Baseball Sculptor Lou Cella Takes Few Bows

This striking Associated Press photo by Elaine Thompson
shows long-time broadcast partner Rick Rizzs congratulating
Marilyn Niehaus at the 2011 Safeco Field unveiling of the
statue of late husband Dave Niehaus. I like the picture for
what it DOES NOT show. The beard and patterned tie
in the photo’s upper right belong to sculptor Lou Cella.
The artist is a humble hero!

This Week in Baseball introduced me to sculptor Lou Cella.

Getting Cella and artistic co-creator Oscar Leon on camera was no easy feat. Seeing them both present for the Cellular Field installation of the Frank Thomas sculpture was a treat. Seeing the gratitude and admiration of “Big Hurt” made the feature even more meaningful.

The TWIB segment showed only a glimpse of Cella’s back. His White Sox jersey read Sculptor 35. Cella explained:

“The ’35 Sculptor’ jersey. Originally, the thought was that my sculpting partner Oscar Leon and I would both wear one of those to the unveiling of the Frank Thomas sculpture. I bought a game-used jersey at Sox Fest and had the lettering added later. But the idea lost steam when Oscar never had one made.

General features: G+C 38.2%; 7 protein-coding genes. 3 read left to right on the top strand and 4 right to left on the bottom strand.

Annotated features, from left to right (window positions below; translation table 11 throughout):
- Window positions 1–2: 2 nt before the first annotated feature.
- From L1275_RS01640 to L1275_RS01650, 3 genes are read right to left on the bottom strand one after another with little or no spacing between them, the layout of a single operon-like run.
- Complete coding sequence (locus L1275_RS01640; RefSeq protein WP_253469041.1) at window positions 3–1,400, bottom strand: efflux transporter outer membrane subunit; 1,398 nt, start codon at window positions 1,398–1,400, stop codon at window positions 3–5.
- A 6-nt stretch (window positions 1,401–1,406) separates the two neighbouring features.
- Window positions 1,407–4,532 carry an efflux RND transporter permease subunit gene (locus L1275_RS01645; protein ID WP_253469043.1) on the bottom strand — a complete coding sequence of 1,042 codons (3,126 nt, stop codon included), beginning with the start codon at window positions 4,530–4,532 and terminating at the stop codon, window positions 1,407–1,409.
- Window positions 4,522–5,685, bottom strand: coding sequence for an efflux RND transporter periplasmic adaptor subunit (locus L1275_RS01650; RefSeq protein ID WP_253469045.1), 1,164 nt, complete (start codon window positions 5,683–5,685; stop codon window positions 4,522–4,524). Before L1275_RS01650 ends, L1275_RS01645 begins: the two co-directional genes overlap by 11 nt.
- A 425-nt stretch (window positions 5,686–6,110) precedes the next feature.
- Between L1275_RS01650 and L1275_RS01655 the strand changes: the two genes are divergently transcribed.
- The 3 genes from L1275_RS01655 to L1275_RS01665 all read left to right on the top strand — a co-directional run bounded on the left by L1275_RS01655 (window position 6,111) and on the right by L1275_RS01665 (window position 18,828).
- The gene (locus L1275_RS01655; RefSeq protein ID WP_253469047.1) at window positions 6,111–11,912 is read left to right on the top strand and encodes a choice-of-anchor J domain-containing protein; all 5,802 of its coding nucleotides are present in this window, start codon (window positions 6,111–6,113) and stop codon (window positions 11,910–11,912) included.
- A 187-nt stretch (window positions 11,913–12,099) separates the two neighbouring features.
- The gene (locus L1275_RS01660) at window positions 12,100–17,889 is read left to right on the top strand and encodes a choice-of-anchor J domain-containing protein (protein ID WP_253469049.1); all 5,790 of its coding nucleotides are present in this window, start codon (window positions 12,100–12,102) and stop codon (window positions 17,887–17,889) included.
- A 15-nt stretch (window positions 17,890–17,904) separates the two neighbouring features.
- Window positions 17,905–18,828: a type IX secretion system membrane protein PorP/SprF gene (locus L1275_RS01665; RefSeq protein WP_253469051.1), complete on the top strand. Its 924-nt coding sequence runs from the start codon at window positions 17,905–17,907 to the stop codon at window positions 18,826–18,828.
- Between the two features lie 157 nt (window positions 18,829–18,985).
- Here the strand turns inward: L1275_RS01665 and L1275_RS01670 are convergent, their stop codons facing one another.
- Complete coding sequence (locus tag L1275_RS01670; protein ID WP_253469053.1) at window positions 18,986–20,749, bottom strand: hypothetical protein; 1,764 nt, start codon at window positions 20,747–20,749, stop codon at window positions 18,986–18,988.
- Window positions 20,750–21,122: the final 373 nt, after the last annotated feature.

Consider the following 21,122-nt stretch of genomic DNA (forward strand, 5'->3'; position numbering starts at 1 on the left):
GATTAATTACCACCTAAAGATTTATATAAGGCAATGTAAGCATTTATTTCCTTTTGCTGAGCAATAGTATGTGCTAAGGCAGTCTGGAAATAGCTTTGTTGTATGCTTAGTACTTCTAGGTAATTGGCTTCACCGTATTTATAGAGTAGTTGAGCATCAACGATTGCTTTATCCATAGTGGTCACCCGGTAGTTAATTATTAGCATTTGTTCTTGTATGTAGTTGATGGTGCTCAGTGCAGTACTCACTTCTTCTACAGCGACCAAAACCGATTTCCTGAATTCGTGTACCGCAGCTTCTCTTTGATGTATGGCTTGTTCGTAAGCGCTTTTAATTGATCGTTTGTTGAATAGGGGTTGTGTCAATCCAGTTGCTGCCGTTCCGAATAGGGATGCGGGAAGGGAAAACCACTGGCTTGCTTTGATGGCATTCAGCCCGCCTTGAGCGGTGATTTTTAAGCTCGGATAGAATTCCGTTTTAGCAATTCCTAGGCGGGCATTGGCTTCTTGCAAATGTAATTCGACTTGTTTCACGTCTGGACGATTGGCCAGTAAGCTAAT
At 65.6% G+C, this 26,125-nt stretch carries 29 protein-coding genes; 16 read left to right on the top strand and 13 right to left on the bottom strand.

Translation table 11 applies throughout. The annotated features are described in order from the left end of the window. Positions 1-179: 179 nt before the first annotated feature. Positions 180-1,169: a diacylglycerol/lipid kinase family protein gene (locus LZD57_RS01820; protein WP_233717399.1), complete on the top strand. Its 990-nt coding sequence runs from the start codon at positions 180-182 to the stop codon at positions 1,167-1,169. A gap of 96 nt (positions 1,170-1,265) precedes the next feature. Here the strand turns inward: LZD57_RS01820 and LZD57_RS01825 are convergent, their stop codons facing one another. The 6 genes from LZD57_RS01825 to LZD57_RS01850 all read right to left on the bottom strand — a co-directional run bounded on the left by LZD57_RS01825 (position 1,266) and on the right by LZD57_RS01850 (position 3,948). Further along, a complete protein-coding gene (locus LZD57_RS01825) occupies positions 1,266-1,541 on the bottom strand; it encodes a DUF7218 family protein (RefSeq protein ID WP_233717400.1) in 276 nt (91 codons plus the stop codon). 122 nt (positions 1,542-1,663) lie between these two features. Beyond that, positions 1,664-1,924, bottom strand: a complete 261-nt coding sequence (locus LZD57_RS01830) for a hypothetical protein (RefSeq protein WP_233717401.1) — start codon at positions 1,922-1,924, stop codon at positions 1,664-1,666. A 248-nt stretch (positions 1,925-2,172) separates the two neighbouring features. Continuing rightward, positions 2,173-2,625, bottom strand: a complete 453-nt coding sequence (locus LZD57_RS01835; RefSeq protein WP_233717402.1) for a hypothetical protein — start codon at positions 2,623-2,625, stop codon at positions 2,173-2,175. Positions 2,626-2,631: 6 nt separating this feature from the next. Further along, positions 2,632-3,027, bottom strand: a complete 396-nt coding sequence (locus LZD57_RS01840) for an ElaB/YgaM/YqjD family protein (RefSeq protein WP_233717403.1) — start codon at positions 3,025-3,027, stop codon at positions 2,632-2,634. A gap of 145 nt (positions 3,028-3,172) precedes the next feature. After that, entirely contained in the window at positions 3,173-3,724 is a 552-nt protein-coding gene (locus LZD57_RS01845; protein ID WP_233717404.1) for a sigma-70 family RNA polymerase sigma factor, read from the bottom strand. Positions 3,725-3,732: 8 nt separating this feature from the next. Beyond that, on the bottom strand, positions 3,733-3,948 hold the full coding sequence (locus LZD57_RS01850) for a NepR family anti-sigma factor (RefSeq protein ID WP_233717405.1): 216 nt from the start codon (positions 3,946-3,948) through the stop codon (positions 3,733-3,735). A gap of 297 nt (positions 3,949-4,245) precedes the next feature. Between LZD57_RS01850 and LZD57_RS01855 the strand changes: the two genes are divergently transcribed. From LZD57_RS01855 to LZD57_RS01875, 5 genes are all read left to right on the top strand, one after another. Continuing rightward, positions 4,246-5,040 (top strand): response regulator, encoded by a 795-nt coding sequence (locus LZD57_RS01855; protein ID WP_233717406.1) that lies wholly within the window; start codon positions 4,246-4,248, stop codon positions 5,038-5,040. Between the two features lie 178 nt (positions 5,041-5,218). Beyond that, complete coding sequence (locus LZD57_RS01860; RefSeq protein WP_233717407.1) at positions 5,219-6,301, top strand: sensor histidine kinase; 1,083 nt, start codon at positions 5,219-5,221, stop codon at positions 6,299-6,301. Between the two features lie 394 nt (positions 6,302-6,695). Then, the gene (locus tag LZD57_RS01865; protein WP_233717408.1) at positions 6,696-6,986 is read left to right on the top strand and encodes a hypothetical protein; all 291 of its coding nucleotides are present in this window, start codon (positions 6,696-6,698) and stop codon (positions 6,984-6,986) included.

I felt like it would have been too self-serving and detract from both Frank Thomas and Oscar if I wore it by myself to the unveiling. So I wore it for the installation instead, and This Week in Baseball showed me in it. I was considering having a cubs version made for the Ron Santo piece, but I already have about 10 Cubs jerseys as it is. Maybe down the road.”

During the dedication of the Ron Santo statue, it seemed the Santo family posed for a picture holding a mini version of the statue. That made me wonder if Cella knows of collectible-sized baseball figurines.

Does he ever!

“I love both the Hartlands and the MacFarlane pieces. In my world, I make collectibles so much, that buying them is just not logistically feasible. In other words, I have no room. But I do admire them, and am always tempted to purchase them.”

Collectors may own a Cella creation without knowing. He adds…

“I have done numerous miniatures for Romito Inc. I do not know exactly how many off hand, but there are about a dozen large ones which have my name on them. You will see others on the site which I did not sign on, but likely helped a little or a lot with.


The full body of my monument level work is visible at http://www.rotblattamrany.com/.”

Here’s an impressive New York Times roundup feature, surveying the variety of baseball statues outside ballparks. Of course, Cella’s included in this all-star lineup.

Coming for Thanksgiving: Thankful Bobby Winkles remembers his Arkansas childhood, complete with memories of George and Skeeter Kell.

 

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